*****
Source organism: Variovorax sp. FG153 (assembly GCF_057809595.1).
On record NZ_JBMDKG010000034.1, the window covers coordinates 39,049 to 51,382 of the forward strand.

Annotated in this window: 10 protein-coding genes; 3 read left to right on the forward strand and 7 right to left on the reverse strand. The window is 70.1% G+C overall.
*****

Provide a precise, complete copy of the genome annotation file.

Source organism: Variovorax sp. FG153 (assembly GCF_057809595.1).
On record NZ_JBMDKG010000034.1, the window covers coordinates 39,049 to 51,382 of the forward strand.

Annotated in this window: 10 protein-coding genes; 3 read left to right on the forward strand and 7 right to left on the reverse strand. The window is 70.1% G+C overall.